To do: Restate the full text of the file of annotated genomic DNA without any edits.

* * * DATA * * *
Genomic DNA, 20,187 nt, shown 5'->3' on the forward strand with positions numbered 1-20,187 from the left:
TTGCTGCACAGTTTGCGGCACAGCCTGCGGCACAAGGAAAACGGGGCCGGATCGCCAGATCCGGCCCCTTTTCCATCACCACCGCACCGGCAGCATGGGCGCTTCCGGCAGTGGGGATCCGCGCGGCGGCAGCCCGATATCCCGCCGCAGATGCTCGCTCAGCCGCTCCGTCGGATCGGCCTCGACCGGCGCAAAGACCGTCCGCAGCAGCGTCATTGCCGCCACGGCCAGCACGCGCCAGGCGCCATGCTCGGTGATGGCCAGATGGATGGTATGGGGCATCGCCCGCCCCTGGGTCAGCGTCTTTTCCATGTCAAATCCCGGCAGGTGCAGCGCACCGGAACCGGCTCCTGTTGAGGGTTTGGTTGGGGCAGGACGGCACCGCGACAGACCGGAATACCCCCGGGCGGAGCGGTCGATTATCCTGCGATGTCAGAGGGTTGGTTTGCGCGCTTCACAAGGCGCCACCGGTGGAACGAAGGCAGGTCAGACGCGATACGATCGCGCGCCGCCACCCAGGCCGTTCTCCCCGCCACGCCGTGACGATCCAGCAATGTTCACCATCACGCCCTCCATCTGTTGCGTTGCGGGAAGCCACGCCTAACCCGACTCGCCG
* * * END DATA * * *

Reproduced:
Genomic DNA, 20,187 nt, shown 5'->3' on the forward strand with positions numbered 1-20,187 from the left:
TTGCTGCACAGTTTGCGGCACAGCCTGCGGCACAAGGAAAACGGGGCCGGATCGCCAGATCCGGCCCCTTTTCCATCACCACCGCACCGGCAGCATGGGCGCTTCCGGCAGTGGGGATCCGCGCGGCGGCAGCCCGATATCCCGCCGCAGATGCTCGCTCAGCCGCTCCGTCGGATCGGCCTCGACCGGCGCAAAGACCGTCCGCAGCAGCGTCATTGCCGCCACGGCCAGCACGCGCCAGGCGCCATGCTCGGTGATGGCCAGATGGATGGTATGGGGCATCGCCCGCCCCTGGGTCAGCGTCTTTTCCATGTCAAATCCCGGCAGGTGCAGCGCACCGGAACCGGCTCCTGTTGAGGGTTTGGTTGGGGCAGGACGGCACCGCGACAGACCGGAATACCCCCGGGCGGAGCGGTCGATTATCCTGCGATGTCAGAGGGTTGGTTTGCGCGCTTCACAAGGCGCCACCGGTGGAACGAAGGCAGGTCAGACGCGATACGATCGCGCGCCGCCACCCAGGCCGTTCTCCCCGCCACGCCGTGACGATCCAGCAATGTTCACCATCACGCCCTCCATCTGTTGCGTTGCGGGAAGCCACGCCTAACCCGACTCGCCG